WASHINGTON — The Justice Department’s internal ethics watchdog said Thursday that two prosecutors in the bungled corruption case against then-Sen. Ted Stevens engaged in reckless professional misconduct by failing to disclose information favorable to the lawmaker, who eight days after his 2008 conviction lost re-election to the seat he held for 40 years.
The Office of Professional Responsibility, however, did not find that the misconduct was intentional.
A career Justice Department official decided one prosecutor should be suspended for 40 days without pay and the second prosecutor should be suspended for 15 days without pay. They can appeal to the independent Merit Systems Protection Board.
The office found no professional misconduct by other prosecutors in the Stevens case.
A jury convicted Stevens on Oct. 27, 2008, of seven felony counts of lying on Senate financial disclosure documents to hide hundreds of thousands of dollars in home renovations and gifts from wealthy friends. Stevens, the longest-serving Republican in the Senate at the time, was defeated eight days later by Democrat Mark Begich.
The judge in the case dismissed Stevens’ conviction in April 2009 after the Justice Department admitted misconduct. Stevens died in a plane crash on Aug. 9, 2010.
In March, a court-appointed special prosecutor, Henry Schuelke, declined to recommend criminal contempt charges over government misconduct in the case. But, unlike the Justice professional responsibility office, Schuelke did conclude that the two prosecutors, assistant U.S. attorneys Joseph Bottini and James Goeke, had intentionally withheld key information from the defense.
Justice’s professional responsibility office found that their supervisor, Brenda Morris, exercised poor judgment by failing to supervise the review of material for possible turnover to the defense, but no other discipline was imposed on her.
The government’s star witness in the Stevens prosecution, Bill Allen, testified that he oversaw extensive renovations at Stevens’ home and sent his employees to work on it. Allen is the millionaire founder of VECO Corp., an Alaska company that provided support for oil producers. Stevens’ defense was that the senator and his wife understood that VECO’s costs for its employees’ work on the renovation were included in the bills the senator received.
The OPR said in a report that Bottini failed to provide Stevens’ lawyers with information from Allen that was inconsistent with Allen’s later interviews and trial testimony.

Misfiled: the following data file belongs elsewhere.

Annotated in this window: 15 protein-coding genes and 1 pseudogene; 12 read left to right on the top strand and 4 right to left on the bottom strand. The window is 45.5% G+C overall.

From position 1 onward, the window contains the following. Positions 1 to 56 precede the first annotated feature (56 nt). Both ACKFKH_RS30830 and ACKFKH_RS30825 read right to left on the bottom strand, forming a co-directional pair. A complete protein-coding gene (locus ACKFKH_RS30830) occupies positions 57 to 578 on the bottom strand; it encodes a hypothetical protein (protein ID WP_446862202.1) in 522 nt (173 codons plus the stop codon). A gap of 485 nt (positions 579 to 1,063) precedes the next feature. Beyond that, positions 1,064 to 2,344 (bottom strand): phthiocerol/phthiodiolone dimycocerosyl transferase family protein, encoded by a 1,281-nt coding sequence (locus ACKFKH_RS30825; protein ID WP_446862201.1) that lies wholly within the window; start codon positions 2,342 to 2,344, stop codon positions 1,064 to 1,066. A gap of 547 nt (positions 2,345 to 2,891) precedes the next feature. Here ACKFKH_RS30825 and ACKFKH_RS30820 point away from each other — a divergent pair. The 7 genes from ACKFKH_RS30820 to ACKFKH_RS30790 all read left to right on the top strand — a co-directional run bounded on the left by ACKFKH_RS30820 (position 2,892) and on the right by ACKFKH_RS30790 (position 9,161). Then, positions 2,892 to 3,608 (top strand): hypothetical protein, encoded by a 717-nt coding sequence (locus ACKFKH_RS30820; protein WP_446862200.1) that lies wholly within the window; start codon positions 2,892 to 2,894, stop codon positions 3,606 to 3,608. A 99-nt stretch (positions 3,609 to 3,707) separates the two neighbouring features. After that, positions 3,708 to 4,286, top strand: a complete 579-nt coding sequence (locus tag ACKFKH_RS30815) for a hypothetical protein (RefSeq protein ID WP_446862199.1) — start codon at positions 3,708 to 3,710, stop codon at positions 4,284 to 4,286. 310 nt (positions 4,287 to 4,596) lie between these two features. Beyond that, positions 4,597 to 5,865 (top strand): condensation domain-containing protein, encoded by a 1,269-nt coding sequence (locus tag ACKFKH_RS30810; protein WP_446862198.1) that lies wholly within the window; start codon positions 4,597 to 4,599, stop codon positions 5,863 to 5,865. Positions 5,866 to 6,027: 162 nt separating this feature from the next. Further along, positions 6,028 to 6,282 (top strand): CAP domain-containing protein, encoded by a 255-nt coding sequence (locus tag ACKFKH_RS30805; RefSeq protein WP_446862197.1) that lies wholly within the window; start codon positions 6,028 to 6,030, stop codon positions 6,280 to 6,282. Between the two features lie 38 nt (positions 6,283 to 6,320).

In addition, the report also said Bottini failed to disclose information in an FBI interview summary and an Internal Revenue Service interview memo regarding Stevens’ willingness to pay bills that VECO might have provided. Bottini also was found to have failed to disclose information from a construction supervisor who said he thought that VECO’s costs would be added to the invoices sent to Stevens for payment.
The report found that Goeke failed to disclose the information about the construction supervisor.
Bottini is a federal prosecutor in Alaska, and Goeke is a prosecutor in the Eastern District of Washington state.
The OPR report “is further evidence” that Schuelke’s report issued in March “was flat wrong when he accused Joe of intentionally violating the rules,” said Bottini’s lawyer, Kenneth Wainstein.
In a letter to the Justice Department, Goeke’s lawyers rejected the OPR report’s finding of misconduct. Goeke reasonably believed that the construction supervisor’s prior statements to the grand jury would be disclosed to the defense, said the letter.
Schuelke’s report to the judge described a prosecution team that was badly mismanaged and under enormous pressure. Stevens, in his effort to save his Senate seat, demanded a speedy trial so that the outcome would be known before Election Day in 2008.
Senate Judiciary Committee Chairman Patrick Leahy, D-Vt., said he plans to hold a hearing June 6 to learn “what steps the department is taking to ensure sure that what happened in the Stevens case does not happen again, regardless of the prominence of the defendant.”
Since the Stevens debacle ended in April 2009, the Justice Department has devoted substantial time and attention to training prosecutors and federal agents about their obligations to turn over evidence favorable to a defendant, a process known as “discovery.”
Regardless of experience, 6,000 federal criminal prosecutors go through two hours of discovery training each year. Last year, the Justice Department provided discovery training to more than 26,000 federal law enforcement agents and other officials, mainly from the FBI, the Drug Enforcement Administration and the Bureau of Alcohol, Tobacco, Firearms and Explosives.
The Justice Department says a legislative remedy is unnecessary.
Sen. Lisa Murkowski, R-Alaska, has introduced the Fairness in Disclosure of Evidence Act, which would require early release of evidence favorable to the defense. The legislation requires disclosure of such evidence without delay after arraignment. Evidence favorable to the defense that is uncovered later in the case must be turned over as soon as reasonably possible.
Murkowski’s legislation also would require prosecutors to disclose material that reasonably appears to be favorable to the defendant. That addresses the practice by prosecutors of disclosing favorable evidence only if it is deemed material to the guilt or innocence of a defendant.